Stress has to do with the degree to which we think we have control over our lives, circumstances and events. The stronger our belief that things are under control, the less uncertainty we experience.

The bad thing is that when we look at the list of sources of stress, we see that we cannot control most of them. However, some people experience challenging circumstances, suffer but recover, and fail to move on.

Stress is usually associated with the inability to control a situation.

Symptoms of severe stress:

– Depression;

– Increased anxiety, irritability;

– Impaired communication with others;

– Irritability;

– Strong reactions;

– Apathy;

– Depressive states;

– Lack of concentration.

Expected consequences of stress also manifest in physiological reactions:

– Easily fatigued;

– Feeling of constant fatigue;

– Insomnia;

– Loss of appetite/excessive appetite;

– Various psychosomatic illnesses.

This can have severe and lasting consequences on the individual if an adequate solution and help are not sought to overcome the problem.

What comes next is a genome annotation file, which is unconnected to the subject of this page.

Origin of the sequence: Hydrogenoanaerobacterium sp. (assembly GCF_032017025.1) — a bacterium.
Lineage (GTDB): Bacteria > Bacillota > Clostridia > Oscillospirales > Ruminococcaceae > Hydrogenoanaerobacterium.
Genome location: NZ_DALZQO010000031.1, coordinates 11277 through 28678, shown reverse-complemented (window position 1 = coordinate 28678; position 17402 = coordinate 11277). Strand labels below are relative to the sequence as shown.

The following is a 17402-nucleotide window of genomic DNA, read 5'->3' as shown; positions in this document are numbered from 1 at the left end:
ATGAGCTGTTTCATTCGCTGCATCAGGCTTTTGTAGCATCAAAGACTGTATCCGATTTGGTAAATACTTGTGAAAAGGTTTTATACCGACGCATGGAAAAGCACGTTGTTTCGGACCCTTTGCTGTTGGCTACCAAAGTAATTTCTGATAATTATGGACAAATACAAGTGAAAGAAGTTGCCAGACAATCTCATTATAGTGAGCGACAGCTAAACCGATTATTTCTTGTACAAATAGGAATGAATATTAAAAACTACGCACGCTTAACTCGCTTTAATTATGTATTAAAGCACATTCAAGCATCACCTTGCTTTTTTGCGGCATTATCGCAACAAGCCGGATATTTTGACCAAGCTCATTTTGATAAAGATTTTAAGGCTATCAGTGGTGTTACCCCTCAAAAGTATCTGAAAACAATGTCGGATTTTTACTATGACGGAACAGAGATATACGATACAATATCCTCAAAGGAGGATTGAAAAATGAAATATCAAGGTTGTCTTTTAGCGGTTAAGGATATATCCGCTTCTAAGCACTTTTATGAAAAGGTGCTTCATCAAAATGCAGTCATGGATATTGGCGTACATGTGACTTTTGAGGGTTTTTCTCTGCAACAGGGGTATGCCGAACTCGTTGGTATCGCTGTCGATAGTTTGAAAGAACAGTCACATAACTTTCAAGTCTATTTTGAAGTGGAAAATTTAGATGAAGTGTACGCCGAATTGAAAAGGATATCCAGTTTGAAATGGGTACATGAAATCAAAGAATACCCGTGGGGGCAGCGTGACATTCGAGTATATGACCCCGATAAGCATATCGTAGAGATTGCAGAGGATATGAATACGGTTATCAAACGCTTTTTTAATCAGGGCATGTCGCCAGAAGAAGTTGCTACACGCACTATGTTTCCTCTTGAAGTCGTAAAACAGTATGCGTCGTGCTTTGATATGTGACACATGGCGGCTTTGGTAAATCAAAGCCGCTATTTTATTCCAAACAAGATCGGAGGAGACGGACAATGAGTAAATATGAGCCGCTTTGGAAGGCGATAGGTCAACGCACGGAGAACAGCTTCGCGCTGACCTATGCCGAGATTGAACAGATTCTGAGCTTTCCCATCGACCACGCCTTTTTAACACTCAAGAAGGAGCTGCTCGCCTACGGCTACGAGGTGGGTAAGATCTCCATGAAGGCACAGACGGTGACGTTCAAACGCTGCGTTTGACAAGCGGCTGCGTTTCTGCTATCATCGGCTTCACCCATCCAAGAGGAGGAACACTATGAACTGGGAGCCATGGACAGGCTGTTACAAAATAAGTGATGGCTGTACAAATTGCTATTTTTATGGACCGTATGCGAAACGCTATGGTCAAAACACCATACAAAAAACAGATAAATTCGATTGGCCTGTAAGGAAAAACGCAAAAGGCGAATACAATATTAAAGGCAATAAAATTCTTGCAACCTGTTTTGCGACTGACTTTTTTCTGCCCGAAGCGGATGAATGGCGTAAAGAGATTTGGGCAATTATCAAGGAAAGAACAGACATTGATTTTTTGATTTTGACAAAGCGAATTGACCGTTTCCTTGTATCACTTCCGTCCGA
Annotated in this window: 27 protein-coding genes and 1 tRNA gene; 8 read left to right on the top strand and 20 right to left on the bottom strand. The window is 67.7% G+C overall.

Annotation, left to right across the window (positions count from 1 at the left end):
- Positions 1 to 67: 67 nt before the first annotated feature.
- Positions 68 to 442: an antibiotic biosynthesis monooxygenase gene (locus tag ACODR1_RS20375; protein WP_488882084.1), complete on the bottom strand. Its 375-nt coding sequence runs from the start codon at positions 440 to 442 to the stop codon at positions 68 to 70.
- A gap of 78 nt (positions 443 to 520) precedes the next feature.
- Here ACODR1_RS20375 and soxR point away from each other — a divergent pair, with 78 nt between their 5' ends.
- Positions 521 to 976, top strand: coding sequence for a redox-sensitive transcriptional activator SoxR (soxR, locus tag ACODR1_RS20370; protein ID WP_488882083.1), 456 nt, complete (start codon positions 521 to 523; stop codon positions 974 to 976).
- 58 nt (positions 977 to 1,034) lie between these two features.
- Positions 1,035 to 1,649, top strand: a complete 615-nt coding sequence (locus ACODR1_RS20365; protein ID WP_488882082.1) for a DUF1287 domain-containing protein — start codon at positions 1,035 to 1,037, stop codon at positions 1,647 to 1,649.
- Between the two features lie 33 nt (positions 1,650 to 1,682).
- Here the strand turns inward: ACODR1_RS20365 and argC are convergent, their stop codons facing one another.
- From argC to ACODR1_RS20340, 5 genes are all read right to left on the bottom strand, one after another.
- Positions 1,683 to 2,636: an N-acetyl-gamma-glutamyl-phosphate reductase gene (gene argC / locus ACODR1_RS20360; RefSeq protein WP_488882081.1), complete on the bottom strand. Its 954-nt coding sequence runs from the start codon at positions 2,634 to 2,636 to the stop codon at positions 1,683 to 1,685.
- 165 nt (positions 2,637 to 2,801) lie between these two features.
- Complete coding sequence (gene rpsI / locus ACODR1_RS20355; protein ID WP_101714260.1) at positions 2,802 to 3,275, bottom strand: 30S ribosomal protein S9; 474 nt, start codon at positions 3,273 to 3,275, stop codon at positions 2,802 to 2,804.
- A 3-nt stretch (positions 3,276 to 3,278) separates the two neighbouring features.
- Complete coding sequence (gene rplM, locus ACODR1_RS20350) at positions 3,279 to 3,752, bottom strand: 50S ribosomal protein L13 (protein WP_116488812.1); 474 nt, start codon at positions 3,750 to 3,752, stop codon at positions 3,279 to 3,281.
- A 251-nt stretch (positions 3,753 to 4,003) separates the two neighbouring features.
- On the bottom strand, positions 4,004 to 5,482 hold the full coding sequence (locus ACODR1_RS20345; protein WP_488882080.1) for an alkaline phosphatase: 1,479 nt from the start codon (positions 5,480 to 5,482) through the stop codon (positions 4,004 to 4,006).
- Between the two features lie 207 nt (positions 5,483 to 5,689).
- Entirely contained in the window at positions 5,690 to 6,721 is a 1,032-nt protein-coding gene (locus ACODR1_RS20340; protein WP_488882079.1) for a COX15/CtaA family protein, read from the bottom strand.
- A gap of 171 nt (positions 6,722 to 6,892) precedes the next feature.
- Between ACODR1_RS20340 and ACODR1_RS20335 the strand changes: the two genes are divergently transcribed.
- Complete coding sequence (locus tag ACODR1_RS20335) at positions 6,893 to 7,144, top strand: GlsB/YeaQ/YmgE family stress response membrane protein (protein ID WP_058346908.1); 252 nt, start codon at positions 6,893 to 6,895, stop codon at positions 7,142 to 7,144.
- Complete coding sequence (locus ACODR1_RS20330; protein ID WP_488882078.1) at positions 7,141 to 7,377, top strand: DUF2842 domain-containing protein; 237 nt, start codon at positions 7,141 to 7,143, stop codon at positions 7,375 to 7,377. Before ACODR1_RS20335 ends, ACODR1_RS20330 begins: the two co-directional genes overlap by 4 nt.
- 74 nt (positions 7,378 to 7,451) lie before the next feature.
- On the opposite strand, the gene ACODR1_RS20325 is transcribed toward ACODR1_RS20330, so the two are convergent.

Each factor can worsen a person’s condition and lead to burnout, anxiety disorders and even depression or alcohol or other substance abuse. Therefore, it is essential to seek a solution.

An important observation is that in different situations, different forests react differently. For this reason, it is not essential whether the case is stressful but how people react to it. This reaction is strictly individual for everyone and directly depends on life experience.

How to cope with stress:

– Identifying sources of stress that are specific to us;

– Building emotional intelligence – the ability to identify and manage emotions;

– Creating quick methods to overcome stress (breathing exercises, taking a walk);

– Ability to manage focus of attention;

– Setting goals and pursuing them;

– Striving for a healthy lifestyle;

– Developing financial literacy;

– Balancing work and leisure time;

– Removing limiting beliefs.